Lethnott and Navar


Lethnott and Navar
   LETHNOTT and NAVAR, a parish, in the county of Forfar, 7 miles (N. W.) from Brechin; containing, with the hamlet of Balfield, 400 inhabitants. These two ancient parishes, united in 1723, measure in length, from north-west to south-east, fifteen miles, and are about five miles in average breadth. The whole comprehends only 2324 acres under cultivation, the remainder being extensive hills and moorland in a state of undivided common, and used as sheep-walks. The parish is surrounded by the Grampians on all sides except the east; and among the many lofty hills the most elevated is that of Wirren, or "the Hill of springs." The cultivated portion chiefly forms an irregular glen watered by the West water, a tributary of the North Esk; the lands rise gradually from the stream, and stretch into the hills and mountains. The scenery is improved by about fifteen or twenty acres of wood, disposed in clumps; and in the southern quarter is some level ground, adjacent to rivulets, of which there are several in this and other parts of the parish. The soil in general is clay and loam on a tilly bottom, producing barley and oats, and the usual green crops; but no wheat is ever sown. The higher grounds are not so much loaded with the debris of the hills as the lower, whither it is brought down by the rains and streams; but the soil there is more gravelly, and much thinner, and the value of the farms in the hilly part consequently depends chiefly upon the right to hill pasture. The rotation system of husbandry is followed; and the average rent of arable land is 12s. per acre, the leases running for nineteen years. The inclosures are of stone, and are mostly in good condition; the chief deficiency is in the farm-buildings, which are very indifferent. Vast improvements have taken place within the last twenty-five years, in reclaiming, draining, and liming the lands; and in some districts the extent of ground under tillage has been nearly doubled. The greatest discouragements to the farmers are, the rugged and uneven state of the roads, and the distance of a markettown, the nearest being Brechin, to which, moreover, the road lies across a steep hill. Lord Panmure, the principal proprietor, in order to encourage his tenants in this parish and those of Edzell and Lochlee, several years since instituted an annual show of sheep and cattle, at which premiums are awarded for the best specimens.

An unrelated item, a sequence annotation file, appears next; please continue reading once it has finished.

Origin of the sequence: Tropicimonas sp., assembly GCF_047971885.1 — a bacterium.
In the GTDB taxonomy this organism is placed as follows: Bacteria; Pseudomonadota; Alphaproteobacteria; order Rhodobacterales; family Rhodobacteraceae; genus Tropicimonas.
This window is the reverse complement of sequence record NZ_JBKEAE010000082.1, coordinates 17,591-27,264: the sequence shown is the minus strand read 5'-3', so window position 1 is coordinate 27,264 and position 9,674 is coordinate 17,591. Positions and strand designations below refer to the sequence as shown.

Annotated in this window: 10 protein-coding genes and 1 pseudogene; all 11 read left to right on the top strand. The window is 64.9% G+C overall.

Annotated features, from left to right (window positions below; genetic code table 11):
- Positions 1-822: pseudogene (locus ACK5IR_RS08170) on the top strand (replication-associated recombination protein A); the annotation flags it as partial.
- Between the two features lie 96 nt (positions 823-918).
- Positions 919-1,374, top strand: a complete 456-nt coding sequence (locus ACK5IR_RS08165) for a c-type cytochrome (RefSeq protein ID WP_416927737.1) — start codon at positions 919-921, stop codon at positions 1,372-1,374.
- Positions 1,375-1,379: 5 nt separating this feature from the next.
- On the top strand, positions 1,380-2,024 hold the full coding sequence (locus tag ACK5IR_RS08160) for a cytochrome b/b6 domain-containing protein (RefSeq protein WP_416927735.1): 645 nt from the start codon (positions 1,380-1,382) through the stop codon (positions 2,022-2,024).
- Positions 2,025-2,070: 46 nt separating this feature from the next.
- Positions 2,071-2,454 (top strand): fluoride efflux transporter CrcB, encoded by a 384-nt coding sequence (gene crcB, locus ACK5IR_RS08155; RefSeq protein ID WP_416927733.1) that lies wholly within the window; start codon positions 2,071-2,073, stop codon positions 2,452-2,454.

The hills consist of clay-slate and mica-schist, upon a bed of gneiss. A vein of blue slate intersects the parish from east to west, extending, as is supposed, from the German Ocean to the Western Isles: this is thought to be a continuation of that found at Dunkeld and Easdale, and it was wrought a few years since for a short time, but the working was discontinued. A little limestone also exists; and in the lower parts of the valley are gravel, sand, clay, marl, and peat. The last partly supplies the inhabitants with fuel; but they also burn a good deal of turf, and coal brought from Montrose, the nearest sea-port town, sixteen miles distant. The rateable annual value of the parish is £1399. It is in the presbytery of Brechin and synod of Angus and Mearns, and in the patronage of the Crown: the minister's stipend is £158, of which nearly a third is received from the exchequer, with a manse, and a glebe valued at £20 per annum. The church is a plain edifice, built in 1827, and accommodates 250 persons with sittings. The parochial school affords instruction in the usual branches; the master has a salary of £34, with a house and garden, and £7 fees. A school, five miles distant from the other, is supported partly by a small endowment, and partly by subscription. Lord Panmure takes one of his titles from Navar.

A Topographical dictionary of Scotland. . 1856.

Look at other dictionaries:

  • Navar —    NAVAR, county of Forfar.    See Lethnott and Navar …   A Topographical dictionary of Scotland

  • Balfield —    BALFIELD, a hamlet, in the parish of Lethnott and Navar, county of Forfar; containing 41 inhabitants. It lies in the south eastern portion of the parish, a little to the north of the West water …   A Topographical dictionary of Scotland


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